The new Netflix special starring George St. Geegland (John Mulaney) and Gil Faizon (Nick Kroll) is a shoe-in for the Tony Award for Choreography During a Limited Run Vanity Project. These two comedians take to the stage in the Lyceum Theater to present their lost Broadway play to the world.
For a Netflix special that some might not have been aware was even being made, the expectations for this comedy special were surprisingly high. Fans of the comedians that have followed them through the years can attest to the fact that these characters are already highly developed and people who the audience is familiar with. After appearances on Conan, Late Night With Seth Meyers, Comedy Bang Bang, and most notably on The Nick Kroll Show, one would set the bar relatively high for a comedic performance based around this duo.
It is safe to say that the Geegland/Faizon combo does not disappoint in this hour and forty-five minute performance. The two have a natural presence on stage as they come out and give the audience a brief history on themselves. Faizon even demonstrates some of his voice acting capabilities. After being caught up on their personal histories the audience is treated to a quick demonstration of some common theater tropes, the one sided phone call, coughing to show illness, and the one lined monologue. A diverse presentation is given as Geegland and Faizon both give demonstrations of these staples of the theater.
Stepping out of character and focusing on the comedians and how their roles are executed. Kroll and Mulaney are as flawless as their characters think they are. The timing is on point, Mulaney especially never misses a beat when it comes to delivery. This show is not fully scripted though it is evident that plenty of rehearsal and pre-production went into the show. When you combine scripting and improvisation it can make room for simple mistakes. Mulaney delivers his lines and hits his cues like they are a habit. Kroll is not to be outdone either, for each moment that Mulaney times perfectly, there is a moment of spontaneity thrown in by Kroll. There are a few moments throughout the play where Kroll seems to break character just a little bit, giving way to a few self-indulgent laughs, but all of these moments occur during times when improvisation is being used. It is hard to blame a comedian for laughing at a well-timed joke that deviates from the script. (See the end of Kroll’s “Rootbeer” monologue for reference.)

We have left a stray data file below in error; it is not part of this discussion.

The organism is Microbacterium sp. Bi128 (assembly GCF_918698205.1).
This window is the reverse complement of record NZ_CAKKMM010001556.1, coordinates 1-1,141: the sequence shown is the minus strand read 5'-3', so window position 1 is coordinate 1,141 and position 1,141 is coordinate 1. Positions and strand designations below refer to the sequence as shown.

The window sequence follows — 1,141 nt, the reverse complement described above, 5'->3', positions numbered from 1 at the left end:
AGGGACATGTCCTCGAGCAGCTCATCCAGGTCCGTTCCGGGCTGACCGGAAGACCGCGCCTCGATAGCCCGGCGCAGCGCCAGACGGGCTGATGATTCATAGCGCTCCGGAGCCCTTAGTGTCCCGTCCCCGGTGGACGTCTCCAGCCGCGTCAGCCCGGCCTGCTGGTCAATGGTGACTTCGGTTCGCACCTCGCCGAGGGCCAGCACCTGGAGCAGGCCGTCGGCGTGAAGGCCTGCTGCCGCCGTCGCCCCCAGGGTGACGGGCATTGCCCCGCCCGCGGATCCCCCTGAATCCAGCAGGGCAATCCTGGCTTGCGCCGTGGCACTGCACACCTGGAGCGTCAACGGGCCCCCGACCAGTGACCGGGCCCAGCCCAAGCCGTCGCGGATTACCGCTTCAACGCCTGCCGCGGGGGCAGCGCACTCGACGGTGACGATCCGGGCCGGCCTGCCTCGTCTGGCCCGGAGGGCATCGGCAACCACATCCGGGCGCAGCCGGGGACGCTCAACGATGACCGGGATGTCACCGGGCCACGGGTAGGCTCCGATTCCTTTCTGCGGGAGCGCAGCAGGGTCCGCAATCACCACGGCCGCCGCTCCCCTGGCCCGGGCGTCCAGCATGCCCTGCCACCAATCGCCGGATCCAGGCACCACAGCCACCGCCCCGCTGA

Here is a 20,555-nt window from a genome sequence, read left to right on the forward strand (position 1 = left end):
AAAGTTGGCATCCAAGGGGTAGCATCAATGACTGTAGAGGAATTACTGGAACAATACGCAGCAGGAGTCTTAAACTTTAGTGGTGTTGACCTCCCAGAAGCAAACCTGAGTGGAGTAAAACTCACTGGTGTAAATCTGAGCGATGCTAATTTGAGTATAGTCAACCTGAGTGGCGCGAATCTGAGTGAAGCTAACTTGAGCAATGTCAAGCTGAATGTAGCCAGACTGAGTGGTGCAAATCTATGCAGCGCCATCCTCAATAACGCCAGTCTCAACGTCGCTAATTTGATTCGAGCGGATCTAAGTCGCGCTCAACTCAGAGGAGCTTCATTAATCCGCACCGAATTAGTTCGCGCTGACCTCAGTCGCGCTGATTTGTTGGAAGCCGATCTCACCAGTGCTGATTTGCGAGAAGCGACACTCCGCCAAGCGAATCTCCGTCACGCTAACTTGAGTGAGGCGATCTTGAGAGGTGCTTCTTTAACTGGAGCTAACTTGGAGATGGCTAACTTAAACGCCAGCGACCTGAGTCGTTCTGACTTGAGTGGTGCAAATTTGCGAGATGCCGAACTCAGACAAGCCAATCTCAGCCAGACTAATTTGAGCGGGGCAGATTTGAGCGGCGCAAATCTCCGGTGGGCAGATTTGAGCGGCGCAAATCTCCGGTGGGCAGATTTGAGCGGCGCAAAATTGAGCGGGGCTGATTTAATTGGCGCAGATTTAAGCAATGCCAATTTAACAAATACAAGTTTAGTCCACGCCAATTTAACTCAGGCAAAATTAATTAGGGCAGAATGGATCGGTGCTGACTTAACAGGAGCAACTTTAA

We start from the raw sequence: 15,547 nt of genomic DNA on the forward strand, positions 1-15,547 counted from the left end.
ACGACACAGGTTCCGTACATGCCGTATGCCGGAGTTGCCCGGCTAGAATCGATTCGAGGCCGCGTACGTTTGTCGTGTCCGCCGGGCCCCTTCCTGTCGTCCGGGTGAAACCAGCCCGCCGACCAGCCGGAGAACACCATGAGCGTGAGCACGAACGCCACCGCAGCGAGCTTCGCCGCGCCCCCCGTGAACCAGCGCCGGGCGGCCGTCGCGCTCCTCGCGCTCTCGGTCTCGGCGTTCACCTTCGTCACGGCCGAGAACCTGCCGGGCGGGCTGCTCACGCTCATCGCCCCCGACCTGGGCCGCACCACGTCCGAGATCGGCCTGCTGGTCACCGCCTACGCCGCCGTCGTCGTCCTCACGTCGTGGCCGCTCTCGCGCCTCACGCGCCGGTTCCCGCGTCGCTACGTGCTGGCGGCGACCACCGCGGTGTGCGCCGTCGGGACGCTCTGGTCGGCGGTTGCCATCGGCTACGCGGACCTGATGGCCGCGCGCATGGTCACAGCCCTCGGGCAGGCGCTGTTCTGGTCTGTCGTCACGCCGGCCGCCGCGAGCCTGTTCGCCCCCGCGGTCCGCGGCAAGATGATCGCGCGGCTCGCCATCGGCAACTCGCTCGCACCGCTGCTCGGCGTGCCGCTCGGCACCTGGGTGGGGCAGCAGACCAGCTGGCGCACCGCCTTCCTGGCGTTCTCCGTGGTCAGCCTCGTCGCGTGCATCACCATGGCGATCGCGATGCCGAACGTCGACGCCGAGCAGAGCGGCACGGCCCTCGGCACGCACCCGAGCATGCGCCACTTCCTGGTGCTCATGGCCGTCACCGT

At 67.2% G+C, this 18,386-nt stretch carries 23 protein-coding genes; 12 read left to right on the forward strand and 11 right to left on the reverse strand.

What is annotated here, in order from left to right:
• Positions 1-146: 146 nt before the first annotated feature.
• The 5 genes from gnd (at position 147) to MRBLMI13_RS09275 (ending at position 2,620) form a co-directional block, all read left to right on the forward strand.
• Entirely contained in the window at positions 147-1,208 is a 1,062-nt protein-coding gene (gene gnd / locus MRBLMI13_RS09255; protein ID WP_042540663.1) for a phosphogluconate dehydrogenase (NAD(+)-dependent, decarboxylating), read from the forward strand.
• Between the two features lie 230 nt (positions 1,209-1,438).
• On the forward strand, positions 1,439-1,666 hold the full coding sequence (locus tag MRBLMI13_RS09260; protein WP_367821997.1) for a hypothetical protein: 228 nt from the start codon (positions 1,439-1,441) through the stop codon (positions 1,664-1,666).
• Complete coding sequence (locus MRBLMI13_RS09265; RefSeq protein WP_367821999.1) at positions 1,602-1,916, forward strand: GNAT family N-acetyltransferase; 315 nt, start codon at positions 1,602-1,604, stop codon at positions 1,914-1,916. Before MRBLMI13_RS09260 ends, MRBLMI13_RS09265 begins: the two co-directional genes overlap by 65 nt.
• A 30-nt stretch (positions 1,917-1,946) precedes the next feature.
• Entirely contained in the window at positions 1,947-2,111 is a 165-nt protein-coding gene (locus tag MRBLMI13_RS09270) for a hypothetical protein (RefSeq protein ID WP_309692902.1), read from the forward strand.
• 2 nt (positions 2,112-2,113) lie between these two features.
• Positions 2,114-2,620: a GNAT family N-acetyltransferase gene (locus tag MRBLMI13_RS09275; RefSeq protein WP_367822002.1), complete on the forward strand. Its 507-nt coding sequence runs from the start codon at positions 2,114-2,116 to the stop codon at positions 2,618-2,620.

It is difficult to dive into many aspects of the play without spoiling the comedy. The jokes come fast and furious in this play and as a viewer it will be required of you to pay close attention. Almost every line is meant to get a laugh out of you, which can in some ways be seen as a drawback. Comedy shows are meant to full of laughter, but with little recovery times between jokes it is easy to miss something. The show is fortunate that it is funny enough to warrant a couple more viewings. The fact that it is so funny that the main complaint of this article is “I might have missed a few jokes” is a good one. What can be said about the play itself is that no rock is left unturned. They not only deliver their lines, they deliver the stage directions, and will have asides with audience to let them know what inspired certain parts throughout the play. This full experience creates many memorable moments along with the growing tension between Geegland and Faizon.
This paragraph should be prefaced with a spoiler warning as if you are a fan of surprise guests you may want to close your eyes and skip this part. A regular segment that appeared on the Kroll Show was “Too Much Tuna” in which Geegland and Faizon would prank random people by forcing them to divulge in a sandwich with, you guessed it, too much tuna. In this format it takes the shape of a talk show with a special guest who is expected to eat a tuna-filled sandwich, the guest in this scenario being Steve Martin. Martin’s appearance serves as another off the cuff scenario. This segment doesn’t appear to be heavily scripted, if it is even scripted at all. It takes on a genuine talk show vibe and Martin seems like he is having a genuine fun time up on stage. The astute viewer may also note a glimpse of Matthew Broderick in the show (sarcasm you will understand after watching the show).
There is not much else to say about the performance the does not spoil the comedy for you. To conclude, this play features stellar performances and choreography from both Mulaney and Kroll. It almost feels like watching two shows at once. The viewer experiences the comedy of the play as well as the comedy of the characters putting on the play. Reflecting on what was said earlier it doesn’t seem to matter where you set the bar as far as your expectations of this show goes. It is bound to impress and make you laugh all the way throughout.
Oh, Hello on Broadway is streaming on Netflix now.